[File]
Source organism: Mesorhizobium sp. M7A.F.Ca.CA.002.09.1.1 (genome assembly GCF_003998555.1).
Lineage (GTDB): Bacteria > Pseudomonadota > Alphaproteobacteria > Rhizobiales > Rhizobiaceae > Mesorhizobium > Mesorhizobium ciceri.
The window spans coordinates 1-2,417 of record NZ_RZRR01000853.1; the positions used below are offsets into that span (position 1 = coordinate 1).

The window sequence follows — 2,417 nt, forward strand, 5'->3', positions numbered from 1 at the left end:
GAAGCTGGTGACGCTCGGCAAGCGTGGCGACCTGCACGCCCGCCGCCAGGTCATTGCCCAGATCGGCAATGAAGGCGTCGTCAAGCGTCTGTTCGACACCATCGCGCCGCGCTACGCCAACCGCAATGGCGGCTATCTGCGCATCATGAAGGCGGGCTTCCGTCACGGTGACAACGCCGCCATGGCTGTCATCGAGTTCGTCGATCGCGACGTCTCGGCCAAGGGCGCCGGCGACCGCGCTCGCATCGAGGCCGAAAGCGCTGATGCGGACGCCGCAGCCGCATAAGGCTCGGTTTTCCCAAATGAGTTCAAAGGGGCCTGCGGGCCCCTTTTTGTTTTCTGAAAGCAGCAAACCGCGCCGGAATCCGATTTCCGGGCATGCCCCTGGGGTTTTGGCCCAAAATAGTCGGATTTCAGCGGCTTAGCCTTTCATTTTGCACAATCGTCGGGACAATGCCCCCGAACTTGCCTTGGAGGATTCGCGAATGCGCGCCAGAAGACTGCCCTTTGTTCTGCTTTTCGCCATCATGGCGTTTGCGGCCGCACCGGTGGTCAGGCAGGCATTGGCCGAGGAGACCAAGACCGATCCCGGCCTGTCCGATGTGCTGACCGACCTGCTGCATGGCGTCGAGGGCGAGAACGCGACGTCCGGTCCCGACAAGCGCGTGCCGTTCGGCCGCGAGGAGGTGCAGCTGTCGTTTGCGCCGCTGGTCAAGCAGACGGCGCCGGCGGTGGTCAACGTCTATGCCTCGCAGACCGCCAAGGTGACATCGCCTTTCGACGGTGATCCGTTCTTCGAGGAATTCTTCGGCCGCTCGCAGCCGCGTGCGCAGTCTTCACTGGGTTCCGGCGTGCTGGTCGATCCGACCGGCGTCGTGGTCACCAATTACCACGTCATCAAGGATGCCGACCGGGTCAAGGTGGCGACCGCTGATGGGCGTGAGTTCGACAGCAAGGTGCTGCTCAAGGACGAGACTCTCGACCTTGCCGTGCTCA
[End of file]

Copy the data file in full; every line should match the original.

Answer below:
Source organism: Mesorhizobium sp. M7A.F.Ca.CA.002.09.1.1 (genome assembly GCF_003998555.1).
Lineage (GTDB): Bacteria > Pseudomonadota > Alphaproteobacteria > Rhizobiales > Rhizobiaceae > Mesorhizobium > Mesorhizobium ciceri.
The window spans coordinates 1-2,417 of record NZ_RZRR01000853.1; the positions used below are offsets into that span (position 1 = coordinate 1).

The window sequence follows — 2,417 nt, forward strand, 5'->3', positions numbered from 1 at the left end:
GAAGCTGGTGACGCTCGGCAAGCGTGGCGACCTGCACGCCCGCCGCCAGGTCATTGCCCAGATCGGCAATGAAGGCGTCGTCAAGCGTCTGTTCGACACCATCGCGCCGCGCTACGCCAACCGCAATGGCGGCTATCTGCGCATCATGAAGGCGGGCTTCCGTCACGGTGACAACGCCGCCATGGCTGTCATCGAGTTCGTCGATCGCGACGTCTCGGCCAAGGGCGCCGGCGACCGCGCTCGCATCGAGGCCGAAAGCGCTGATGCGGACGCCGCAGCCGCATAAGGCTCGGTTTTCCCAAATGAGTTCAAAGGGGCCTGCGGGCCCCTTTTTGTTTTCTGAAAGCAGCAAACCGCGCCGGAATCCGATTTCCGGGCATGCCCCTGGGGTTTTGGCCCAAAATAGTCGGATTTCAGCGGCTTAGCCTTTCATTTTGCACAATCGTCGGGACAATGCCCCCGAACTTGCCTTGGAGGATTCGCGAATGCGCGCCAGAAGACTGCCCTTTGTTCTGCTTTTCGCCATCATGGCGTTTGCGGCCGCACCGGTGGTCAGGCAGGCATTGGCCGAGGAGACCAAGACCGATCCCGGCCTGTCCGATGTGCTGACCGACCTGCTGCATGGCGTCGAGGGCGAGAACGCGACGTCCGGTCCCGACAAGCGCGTGCCGTTCGGCCGCGAGGAGGTGCAGCTGTCGTTTGCGCCGCTGGTCAAGCAGACGGCGCCGGCGGTGGTCAACGTCTATGCCTCGCAGACCGCCAAGGTGACATCGCCTTTCGACGGTGATCCGTTCTTCGAGGAATTCTTCGGCCGCTCGCAGCCGCGTGCGCAGTCTTCACTGGGTTCCGGCGTGCTGGTCGATCCGACCGGCGTCGTGGTCACCAATTACCACGTCATCAAGGATGCCGACCGGGTCAAGGTGGCGACCGCTGATGGGCGTGAGTTCGACAGCAAGGTGCTGCTCAAGGACGAGACTCTCGACCTTGCCGTGCTCA